David: Richard, we have developed quite a list of reasons to be an owner builder, let’s discuss some of these in more detail.
Richard: Let’s start with the bottom line – cost savings. There are two very different reasons for seeking those savings: 1. Because you need to; 2. Because you want to.
DW: You may need to from “simple necessity” — you don’t have much in the way of funds. You can save money by purchasing property in the boonies which helps, but by building yourself you can save all the way through the project from beginning to end.
RD: You need do it yourself because you can’t afford to hire others to do the work, and the only way you’ll end up with a house is if you do a substantial amount of the work yourself.
DW: Another reason you may need to is if where you are located there is not much help available. This is a common problem in more rural locations.
RD: Yes, there may be a jack-of-all-trades builder, who may not be licensed, and specialists like plumber or an electrician may be in short supply. You can either put your faith in the local folks, pay people to travel long distances, or you can teach yourself to do the work.
DW: Affordability or availability – or both; two reasons to seek cost savings because you need to.
RD: We’ve seen some remarkably affordable projects where owner-builders bought inexpensive – often remote – land; used salvaged materials; and did most of the labor themselves.
DW: Or acquired a fixer-upper that was on the verge of a tearer-downer and remodeled it into a very suitable house.
RD: That’s the story of my own house. We rented a modest chalet-style home built by first-time owner-builders; then bought it because that was all we could afford at the time. Now, seven additions and a few renovations later, I’m proud to say it’s a “very suitable” house.
DW: How about access to trained competent help? When you build it yourself in a remote location, you must ask yourself, “What would Davy Crockett do out on the wild frontier?”
RD: Davy Crockett didn’t build anything – he just shot bears. But the bears got their revenge at the Alamo.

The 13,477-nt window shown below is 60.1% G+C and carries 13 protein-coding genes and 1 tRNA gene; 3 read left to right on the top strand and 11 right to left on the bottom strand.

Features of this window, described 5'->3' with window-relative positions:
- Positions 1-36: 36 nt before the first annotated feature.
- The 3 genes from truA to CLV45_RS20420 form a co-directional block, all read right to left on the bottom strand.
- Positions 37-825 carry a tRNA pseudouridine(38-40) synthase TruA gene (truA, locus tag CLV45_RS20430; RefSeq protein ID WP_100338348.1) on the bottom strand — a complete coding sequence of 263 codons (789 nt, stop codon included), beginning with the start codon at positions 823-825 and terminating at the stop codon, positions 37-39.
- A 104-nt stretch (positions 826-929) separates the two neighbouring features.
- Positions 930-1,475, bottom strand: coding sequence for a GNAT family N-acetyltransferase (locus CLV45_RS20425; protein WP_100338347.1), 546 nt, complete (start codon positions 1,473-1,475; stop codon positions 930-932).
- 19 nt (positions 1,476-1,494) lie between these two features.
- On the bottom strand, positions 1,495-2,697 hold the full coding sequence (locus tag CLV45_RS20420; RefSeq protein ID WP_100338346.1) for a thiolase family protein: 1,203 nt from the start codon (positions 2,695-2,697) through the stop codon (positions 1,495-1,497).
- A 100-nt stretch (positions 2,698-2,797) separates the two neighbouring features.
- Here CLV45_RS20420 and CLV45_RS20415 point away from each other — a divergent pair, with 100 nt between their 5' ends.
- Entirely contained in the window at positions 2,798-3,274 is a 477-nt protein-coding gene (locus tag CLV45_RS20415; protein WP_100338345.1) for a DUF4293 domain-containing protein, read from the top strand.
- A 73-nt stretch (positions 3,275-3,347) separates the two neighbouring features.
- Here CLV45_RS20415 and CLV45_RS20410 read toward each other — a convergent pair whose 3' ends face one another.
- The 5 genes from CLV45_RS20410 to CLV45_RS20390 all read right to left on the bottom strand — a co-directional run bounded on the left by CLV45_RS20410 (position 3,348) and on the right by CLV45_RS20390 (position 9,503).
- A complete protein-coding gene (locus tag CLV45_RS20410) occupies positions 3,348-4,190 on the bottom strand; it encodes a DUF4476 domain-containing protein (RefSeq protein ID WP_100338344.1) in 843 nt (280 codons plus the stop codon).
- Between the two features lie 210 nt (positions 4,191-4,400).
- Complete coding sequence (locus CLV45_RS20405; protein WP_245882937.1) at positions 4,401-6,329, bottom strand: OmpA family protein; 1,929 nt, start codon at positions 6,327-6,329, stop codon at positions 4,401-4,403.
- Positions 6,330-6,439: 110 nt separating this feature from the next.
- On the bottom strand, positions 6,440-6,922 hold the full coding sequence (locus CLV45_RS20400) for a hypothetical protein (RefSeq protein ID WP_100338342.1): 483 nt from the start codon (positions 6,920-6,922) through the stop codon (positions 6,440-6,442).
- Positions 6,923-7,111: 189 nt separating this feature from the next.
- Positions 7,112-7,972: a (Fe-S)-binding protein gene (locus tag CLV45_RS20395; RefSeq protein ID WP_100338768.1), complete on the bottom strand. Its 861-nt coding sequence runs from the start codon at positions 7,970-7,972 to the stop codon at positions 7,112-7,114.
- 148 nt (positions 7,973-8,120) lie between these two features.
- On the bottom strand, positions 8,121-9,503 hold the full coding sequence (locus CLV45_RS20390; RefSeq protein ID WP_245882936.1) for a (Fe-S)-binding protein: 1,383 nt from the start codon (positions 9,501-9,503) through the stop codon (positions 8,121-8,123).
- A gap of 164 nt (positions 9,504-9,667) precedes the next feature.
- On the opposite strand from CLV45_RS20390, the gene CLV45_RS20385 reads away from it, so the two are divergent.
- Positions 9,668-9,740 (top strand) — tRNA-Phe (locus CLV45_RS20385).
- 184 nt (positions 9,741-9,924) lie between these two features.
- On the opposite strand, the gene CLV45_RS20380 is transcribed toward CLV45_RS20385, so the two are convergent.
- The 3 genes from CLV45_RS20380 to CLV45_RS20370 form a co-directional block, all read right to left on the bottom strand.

DW: OK, then, how about Daniel Boone?
RD: I remember reading Little House on the Prairie to my kids. Those folks did almost everything for themselves – except they made the long trek into town to buy glass for the windows and candy for the kids.
DW: But there’s more to it than lack of nearby trained help. There’s always going to be an interest in genuine pioneering, not just because you have to, but because you want to. Some people relish independence in our impending post-technological world. So if you choose to be self-sufficient, all the more reason to become well prepared before you build. Get your skills in order, plans prepared and your budget refined.
RD: So here are a couple of reasons you may want to achieve cost savings:
You want much more house than you can afford to buy retail, so you choose to owner-build to some degree to achieve a larger and/or nicer house.
You want to satisfy that existential urge to create your own habitat, just like Daniel Boone and Little Joe on the prairie.
DW: For every paid professional builder you replace with your own sweat equity, you can save quite a bundle. Let’s look at some cost savings numbers.
RD: We hear a wide range of cost percentages tossed about, often much too casually. Theoretically, if you act as your own general contractor, you could save ten to fifteen percent of a home’s retail cost. If you do all the labor, supposedly you could save fifty percent, presuming the cost of an average house is roughly half materials and half labor.
DW: So that may lead you to think, if you save 50% on the labor, you can build 50% more house; and you can even save another 10-15% by organizing everything that needs to be done to build a house. That’s a strong incentive to invest more time and talent and less treasure. Of course you will need the time and the talent; easier said than done.
RD: But these are dangerous numbers. Some owner-builder projects actually end up costing more than the equivalent retail house, due to lack of planning, unforeseen complications, mistakes or the insidious change orders that can add up because you were naive in your planning.
DW: Yes, a dangerous line I’ve heard far too often is: “But this isn’t a place where we want to cut back.” My most frequent warning to would-be owner-builders is, “Don’t bite off more than you can realistically chew.”
RD: Meaning that near the end of the job, when you’re: too tired, too impatient, or too un-skilled, you may have to do it yourself because you’re too broke to get help to get it finished otherwise. So please don’t be too optimistic about how much you realistically can do yourself.
DW: Those “too-too’s” (not to be confused with a tutu) can ruin the whole project for you.
RD: I just had an unflattering mental image of you wearing a tool belt over a tutu.
DW: Won’t happen — a tutu would clash with my work boots. Seriously, trying to take on 25% too much house can end up costing you 50% more than anticipated; a real bummer because change orders and add-ons always cost more.
RD: I implore folks to keep at least a 10% cushion of funds, because cosmic rule number one in the house-building universe is that your project will cost more and take longer than you think. That cushion can save your health, or even your marriage.
DW: So let’s put together our two reasons for cost savings with a bit of advice: “You can’t always get what you want, but if you try [real hard], you might find, you get what you need”.
RD: Look out; a rolling stone may chase you for your plagiarizing.
DW: Yeah, but who says you “can’t get no satisfaction?” We’ll discuss this most important reason later.